Pat Launer, Center Stage on KSDS JAZZ88
May 9, 2014
Thrills were what the dangerous duo of Leopold and Loeb were all about. Their brutal, random 1924 murder of a 14 year-old doesn’t seem like the stuff of song.
“Thrill Me,” a provocative 80-minute show, is risky business: a musical with just two characters, a sociopath and a sexual obsessive. Nathan Leopold and Richard Loeb were wealthy, brilliant Chicago law students who thought they were Supermen, à la Nietzsche, smarter than anyone and above the law. They were convinced that they could commit the perfect crime. Theirs became the Trial of the Century.
Stephen Dolginoff created the book, music and lyrics, and even performed in the 2005 New York production, which won multiple awards. His score can be angular and atonal; some of his rhymes seem forced . But he’s written some beautiful ballads about horrible things.
The story is irresistible, catnip for writers of books, plays and movies. Over time, the homosexual relationship has emerged from the shadows to take center stage. That was true in John Logan’s “Never the Sinner,” which was presented at Diversionary Theatre in 2002. Now, in “Thrill Me,” Diversionary brings us Leopold’s retrospective explanation of the heinous exploits of his youth, when he was 19 and Loeb was 18. It’s 1958, he’s been in prison for 34 years, and once again he’s seeking parole. And he’s attempting, yet again, to answer the question ,‘Why ?’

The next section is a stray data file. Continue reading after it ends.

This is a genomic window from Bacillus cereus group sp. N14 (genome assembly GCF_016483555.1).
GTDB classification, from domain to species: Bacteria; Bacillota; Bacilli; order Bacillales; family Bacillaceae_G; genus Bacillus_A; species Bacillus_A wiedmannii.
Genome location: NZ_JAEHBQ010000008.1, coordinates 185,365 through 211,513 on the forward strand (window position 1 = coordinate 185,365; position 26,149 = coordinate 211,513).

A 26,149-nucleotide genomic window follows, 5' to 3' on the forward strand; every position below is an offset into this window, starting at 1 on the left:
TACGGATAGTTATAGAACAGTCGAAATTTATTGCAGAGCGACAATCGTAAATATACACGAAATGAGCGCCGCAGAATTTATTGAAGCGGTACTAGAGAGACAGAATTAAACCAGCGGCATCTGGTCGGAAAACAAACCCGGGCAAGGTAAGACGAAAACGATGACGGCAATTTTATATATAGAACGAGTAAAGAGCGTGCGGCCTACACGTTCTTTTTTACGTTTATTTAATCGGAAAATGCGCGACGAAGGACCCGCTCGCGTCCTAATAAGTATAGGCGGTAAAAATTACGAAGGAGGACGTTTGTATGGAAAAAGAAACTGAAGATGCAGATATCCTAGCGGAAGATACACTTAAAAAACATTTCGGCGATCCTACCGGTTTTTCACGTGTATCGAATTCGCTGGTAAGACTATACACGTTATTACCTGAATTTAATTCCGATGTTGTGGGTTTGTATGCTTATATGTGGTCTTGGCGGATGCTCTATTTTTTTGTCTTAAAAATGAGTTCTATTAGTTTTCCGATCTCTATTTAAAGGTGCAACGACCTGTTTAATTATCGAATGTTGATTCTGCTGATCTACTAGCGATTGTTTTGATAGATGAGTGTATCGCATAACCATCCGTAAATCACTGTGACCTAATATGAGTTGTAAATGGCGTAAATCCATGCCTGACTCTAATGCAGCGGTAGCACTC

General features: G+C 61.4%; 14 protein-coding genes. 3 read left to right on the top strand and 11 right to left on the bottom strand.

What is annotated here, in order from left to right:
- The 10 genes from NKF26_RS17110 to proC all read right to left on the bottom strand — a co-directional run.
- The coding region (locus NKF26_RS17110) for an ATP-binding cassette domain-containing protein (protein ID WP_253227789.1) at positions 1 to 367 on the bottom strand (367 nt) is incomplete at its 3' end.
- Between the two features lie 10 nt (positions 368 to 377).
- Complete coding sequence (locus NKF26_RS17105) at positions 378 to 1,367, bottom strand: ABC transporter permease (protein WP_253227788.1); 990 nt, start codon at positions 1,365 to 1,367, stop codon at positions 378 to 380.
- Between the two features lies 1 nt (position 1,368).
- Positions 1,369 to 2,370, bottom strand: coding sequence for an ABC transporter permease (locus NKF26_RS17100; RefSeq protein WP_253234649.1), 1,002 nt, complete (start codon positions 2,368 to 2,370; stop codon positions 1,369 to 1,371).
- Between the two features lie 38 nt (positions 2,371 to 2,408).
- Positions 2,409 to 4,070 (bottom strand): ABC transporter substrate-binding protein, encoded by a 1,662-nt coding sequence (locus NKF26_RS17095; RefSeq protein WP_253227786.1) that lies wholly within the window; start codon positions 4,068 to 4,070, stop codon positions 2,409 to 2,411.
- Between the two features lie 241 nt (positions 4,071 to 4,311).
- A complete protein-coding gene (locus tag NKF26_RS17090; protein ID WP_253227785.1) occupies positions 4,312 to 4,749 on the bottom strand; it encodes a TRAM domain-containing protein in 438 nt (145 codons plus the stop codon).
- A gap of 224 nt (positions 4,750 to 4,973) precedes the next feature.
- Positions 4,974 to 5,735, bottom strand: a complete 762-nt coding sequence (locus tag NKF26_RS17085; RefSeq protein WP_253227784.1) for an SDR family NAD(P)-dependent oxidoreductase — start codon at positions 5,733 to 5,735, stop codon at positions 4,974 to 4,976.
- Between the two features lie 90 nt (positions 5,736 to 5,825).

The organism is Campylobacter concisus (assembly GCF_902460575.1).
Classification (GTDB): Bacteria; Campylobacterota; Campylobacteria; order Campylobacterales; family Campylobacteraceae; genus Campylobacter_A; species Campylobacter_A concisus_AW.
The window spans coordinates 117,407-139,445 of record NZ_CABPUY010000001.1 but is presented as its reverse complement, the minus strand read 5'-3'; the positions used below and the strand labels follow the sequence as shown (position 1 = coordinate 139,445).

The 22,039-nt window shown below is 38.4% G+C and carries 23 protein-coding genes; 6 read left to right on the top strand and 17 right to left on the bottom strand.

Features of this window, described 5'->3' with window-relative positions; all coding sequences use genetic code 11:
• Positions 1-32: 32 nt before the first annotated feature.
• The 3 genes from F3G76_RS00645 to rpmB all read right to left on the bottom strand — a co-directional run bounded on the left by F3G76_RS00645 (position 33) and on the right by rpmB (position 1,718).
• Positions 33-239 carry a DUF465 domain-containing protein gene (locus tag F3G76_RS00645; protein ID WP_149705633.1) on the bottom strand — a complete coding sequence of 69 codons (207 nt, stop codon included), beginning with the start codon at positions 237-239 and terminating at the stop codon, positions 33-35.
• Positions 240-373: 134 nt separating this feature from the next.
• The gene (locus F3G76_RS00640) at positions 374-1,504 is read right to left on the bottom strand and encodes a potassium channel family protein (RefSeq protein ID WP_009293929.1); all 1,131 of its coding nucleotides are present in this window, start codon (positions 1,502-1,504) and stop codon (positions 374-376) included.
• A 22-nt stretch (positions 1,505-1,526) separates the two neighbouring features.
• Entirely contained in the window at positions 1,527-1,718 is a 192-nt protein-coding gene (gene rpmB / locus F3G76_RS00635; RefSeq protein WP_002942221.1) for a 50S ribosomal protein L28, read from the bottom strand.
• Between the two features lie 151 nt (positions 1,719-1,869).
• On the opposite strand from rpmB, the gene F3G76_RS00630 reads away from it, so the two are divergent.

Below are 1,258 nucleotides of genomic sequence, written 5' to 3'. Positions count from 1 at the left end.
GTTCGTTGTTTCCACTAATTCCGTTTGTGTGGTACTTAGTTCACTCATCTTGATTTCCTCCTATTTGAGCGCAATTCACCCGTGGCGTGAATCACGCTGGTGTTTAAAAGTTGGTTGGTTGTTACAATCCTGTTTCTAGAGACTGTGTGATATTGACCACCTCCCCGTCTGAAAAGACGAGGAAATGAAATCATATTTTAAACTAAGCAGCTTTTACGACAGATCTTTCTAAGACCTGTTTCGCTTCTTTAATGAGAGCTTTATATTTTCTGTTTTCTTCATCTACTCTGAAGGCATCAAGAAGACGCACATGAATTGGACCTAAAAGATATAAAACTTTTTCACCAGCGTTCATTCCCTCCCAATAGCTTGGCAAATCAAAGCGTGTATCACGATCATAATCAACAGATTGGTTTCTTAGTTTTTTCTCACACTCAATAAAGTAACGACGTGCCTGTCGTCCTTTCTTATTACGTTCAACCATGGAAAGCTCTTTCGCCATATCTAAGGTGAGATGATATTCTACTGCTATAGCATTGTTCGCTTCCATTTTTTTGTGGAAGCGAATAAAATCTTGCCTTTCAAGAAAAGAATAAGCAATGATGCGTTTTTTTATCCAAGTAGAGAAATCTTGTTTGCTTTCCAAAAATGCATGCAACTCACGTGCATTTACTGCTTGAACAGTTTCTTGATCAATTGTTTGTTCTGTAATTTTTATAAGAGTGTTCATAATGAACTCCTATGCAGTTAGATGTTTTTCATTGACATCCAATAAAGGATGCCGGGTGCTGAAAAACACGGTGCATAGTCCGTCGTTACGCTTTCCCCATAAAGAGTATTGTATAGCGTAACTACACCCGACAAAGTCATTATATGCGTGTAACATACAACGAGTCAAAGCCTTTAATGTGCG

In Leopold’s telling, it was all Loeb’s idea. Loeb was addicted to danger. Leopold was addicted to Loeb, a blind and warped devotion that continued beyond their incarceration.
Under the taut direction of Bret Young, abetted by precise choreography, skillful piano accompaniment, excellent lighting and terrific sound, the story is riveting. The dramatic skill exceeds the musical acumen, but Scott Nickey’s Loeb has the handsome, menacing charisma, and Michael Parrott is perfect as his symbiotic foil.
It’s a chilling tale of passion as power, and how extreme acts can be inseminated by obsession.
“Thrill Me: The Leopold and Loeb Story” runs through May 25 at Diversionary Theatre.
©2014 PAT LAUNER